Nissan began operating in Canton in 2003 amid high hopes for Mississippi workers. The state gave Nissan $1.33 billion in tax breaks with the belief the company would bring good-paying, full-time jobs to the community. But despite expectations, Nissan has instead repeatedly violated the rights of its workers.
In late 2015, the National Labor Relations Board charged Nissan and a temporary worker agency with violating workers’ rights in Mississippi. The Labor Board found that Nissan unlawfully threatened to close the plant if workers unionize; threatened employees with termination for union activity; and unlawfully interrogated employees. Nissan has “been interfering with, restraining and coercing employees in the exercise of their rights,” the Labor Board said.
“Nissan workers are carrying on the fight for freedom and equality that took place here in Mississippi decades ago at the height of the civil rights movement,” said Glover. “Equal rights means the right to have a voice on the job, and workers will keep fighting until they have a seat at the table with all the other stakeholders of Nissan.”
The Occupational Safety and Health Administration (OSHA) has issued multiple citations against Nissan for violations of federal safety and health laws. The most recent citations, issued in February, found that Nissan “did not furnish employment and a place of employment which was free from recognized hazards that were causing or likely to cause death or serious physical harm to employees.”
Nissan’s Canton assembly plant produces models including the Altima, Frontier, Murano, and Titan. The company recently touted that its Altima model was the top selling car among African-American consumers for 2016.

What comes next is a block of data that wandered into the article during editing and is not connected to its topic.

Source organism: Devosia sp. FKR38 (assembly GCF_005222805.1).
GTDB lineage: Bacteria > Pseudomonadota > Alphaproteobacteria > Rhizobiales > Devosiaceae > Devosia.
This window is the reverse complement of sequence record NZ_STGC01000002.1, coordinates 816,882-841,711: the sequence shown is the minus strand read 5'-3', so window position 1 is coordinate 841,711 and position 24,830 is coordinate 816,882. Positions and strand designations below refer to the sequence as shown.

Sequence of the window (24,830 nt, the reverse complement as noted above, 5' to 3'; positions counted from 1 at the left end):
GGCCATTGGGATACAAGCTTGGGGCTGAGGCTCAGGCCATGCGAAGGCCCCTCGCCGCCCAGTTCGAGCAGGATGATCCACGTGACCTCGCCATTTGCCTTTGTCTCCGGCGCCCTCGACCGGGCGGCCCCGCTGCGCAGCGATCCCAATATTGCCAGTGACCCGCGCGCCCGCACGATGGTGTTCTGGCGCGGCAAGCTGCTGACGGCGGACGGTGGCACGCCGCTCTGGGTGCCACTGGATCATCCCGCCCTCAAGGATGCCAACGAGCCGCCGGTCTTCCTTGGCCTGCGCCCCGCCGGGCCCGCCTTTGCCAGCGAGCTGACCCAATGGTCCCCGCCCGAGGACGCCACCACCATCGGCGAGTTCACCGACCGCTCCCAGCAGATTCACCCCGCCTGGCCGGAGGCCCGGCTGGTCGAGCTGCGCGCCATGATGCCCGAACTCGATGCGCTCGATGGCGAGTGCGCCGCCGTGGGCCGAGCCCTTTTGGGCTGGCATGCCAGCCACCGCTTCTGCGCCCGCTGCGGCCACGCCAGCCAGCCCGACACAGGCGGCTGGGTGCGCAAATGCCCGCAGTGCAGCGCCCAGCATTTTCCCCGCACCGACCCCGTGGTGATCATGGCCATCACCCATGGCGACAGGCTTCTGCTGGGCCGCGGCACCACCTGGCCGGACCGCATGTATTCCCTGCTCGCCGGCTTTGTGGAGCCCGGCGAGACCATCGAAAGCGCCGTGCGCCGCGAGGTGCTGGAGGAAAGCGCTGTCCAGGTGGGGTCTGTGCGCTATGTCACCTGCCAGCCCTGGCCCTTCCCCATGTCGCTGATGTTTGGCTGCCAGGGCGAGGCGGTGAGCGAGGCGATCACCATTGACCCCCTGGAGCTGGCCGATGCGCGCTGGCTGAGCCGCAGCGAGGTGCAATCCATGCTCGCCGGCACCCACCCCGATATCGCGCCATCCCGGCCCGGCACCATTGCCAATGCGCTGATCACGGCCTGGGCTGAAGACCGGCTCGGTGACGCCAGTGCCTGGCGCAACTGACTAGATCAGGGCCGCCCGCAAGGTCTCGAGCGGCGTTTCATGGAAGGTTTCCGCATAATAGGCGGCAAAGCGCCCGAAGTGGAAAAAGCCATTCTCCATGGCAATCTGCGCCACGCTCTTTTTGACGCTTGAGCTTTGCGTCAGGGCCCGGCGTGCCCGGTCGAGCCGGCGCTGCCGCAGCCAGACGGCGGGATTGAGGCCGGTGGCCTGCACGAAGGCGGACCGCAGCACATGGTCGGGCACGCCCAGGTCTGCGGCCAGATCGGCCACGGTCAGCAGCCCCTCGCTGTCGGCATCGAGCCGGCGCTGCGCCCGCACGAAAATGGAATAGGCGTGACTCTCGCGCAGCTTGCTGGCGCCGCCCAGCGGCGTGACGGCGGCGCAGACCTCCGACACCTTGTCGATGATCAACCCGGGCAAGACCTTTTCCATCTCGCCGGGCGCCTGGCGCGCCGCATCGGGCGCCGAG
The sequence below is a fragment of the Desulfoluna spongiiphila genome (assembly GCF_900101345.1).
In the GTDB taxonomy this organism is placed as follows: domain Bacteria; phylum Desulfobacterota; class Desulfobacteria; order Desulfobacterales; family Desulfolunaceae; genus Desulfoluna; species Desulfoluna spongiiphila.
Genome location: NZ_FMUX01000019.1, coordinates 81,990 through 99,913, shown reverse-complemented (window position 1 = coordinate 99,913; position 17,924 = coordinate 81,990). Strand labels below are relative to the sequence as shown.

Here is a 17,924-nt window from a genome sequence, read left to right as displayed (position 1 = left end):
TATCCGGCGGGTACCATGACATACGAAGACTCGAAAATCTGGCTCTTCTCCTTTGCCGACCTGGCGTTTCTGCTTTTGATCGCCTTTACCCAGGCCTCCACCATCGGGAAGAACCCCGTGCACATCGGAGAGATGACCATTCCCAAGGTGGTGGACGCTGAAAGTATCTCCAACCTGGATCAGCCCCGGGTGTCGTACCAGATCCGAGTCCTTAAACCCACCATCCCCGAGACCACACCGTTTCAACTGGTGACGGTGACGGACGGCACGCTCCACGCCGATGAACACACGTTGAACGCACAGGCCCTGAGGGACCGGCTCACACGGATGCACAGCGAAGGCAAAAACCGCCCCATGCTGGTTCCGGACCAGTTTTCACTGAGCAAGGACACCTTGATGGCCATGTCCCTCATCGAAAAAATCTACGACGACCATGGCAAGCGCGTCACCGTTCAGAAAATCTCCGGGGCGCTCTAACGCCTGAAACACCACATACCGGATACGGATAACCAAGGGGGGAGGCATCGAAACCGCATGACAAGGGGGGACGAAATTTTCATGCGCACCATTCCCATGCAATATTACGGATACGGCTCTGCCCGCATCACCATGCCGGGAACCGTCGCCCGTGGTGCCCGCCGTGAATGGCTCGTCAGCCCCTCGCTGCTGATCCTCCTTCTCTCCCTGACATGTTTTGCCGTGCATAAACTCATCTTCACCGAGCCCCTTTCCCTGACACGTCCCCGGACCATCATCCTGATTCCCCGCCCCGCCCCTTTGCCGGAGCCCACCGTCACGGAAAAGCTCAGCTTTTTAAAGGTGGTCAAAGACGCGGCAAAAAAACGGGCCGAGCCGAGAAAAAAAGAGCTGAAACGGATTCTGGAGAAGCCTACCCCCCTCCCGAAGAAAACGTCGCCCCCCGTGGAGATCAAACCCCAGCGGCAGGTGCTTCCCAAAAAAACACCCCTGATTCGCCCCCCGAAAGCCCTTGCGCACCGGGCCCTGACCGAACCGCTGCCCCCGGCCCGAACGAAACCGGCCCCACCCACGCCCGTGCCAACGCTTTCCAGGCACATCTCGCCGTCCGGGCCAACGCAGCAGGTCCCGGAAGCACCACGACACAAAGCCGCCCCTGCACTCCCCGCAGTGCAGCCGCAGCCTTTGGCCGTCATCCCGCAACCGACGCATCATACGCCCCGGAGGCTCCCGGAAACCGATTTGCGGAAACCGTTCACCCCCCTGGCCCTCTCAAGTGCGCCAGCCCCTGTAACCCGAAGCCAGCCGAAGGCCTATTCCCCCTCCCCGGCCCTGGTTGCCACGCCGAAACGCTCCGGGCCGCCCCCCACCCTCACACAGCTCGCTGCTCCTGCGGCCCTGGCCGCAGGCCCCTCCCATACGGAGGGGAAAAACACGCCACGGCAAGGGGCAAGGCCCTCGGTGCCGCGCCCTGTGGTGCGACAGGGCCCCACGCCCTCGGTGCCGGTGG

Supporting Voices from Across the Country:
Former Ohio State Sen. Nina Turner said: “Workers at the Canton plant know they deserve more in a job—yet every time they stand up for themselves, the company retaliates with illegal threats and intimidation. Workers’ rights are civil rights, and attacks like these to silence the voices of a predominantly African-American workforce will not go overlooked.”
UAW President Dennis Williams said: “For too long, multi-billion dollar companies have sacrificed workers’ rights and safety in order to better their bottom line. But the workers at Nissan’s Canton plant are saying ‘enough.’ Their bold actions will inspire thousands of others throughout the South to speak out for good jobs, and we’ll be with them every step of the way until Nissan provides the economic opportunity it promised this community.”
Sierra Club President Aaron Mair said: “Corporations must be held accountable for their treatment of their communities – not just their effect on the environment, but also local economies and the workers they employ. If Nissan wants to be a truly green transportation company, it must not only manufacture environmentally friendly vehicles, but also respect workers’ rights on a global and local scale. Racial justice, environmental justice, and worker justice are inherently linked, and the Sierra Club will continue to stand with Canton workers until they receive the respect they deserve.”
Founded Feb. 12. 1909, the NAACP is the nation's oldest, largest and most widely recognized grassroots–based civil rights organization. Its more than half-million members and supporters throughout the United States and the world are the premier advocates for civil rights in their communities, conducting voter mobilization and monitoring equal opportunity in the public and private sectors.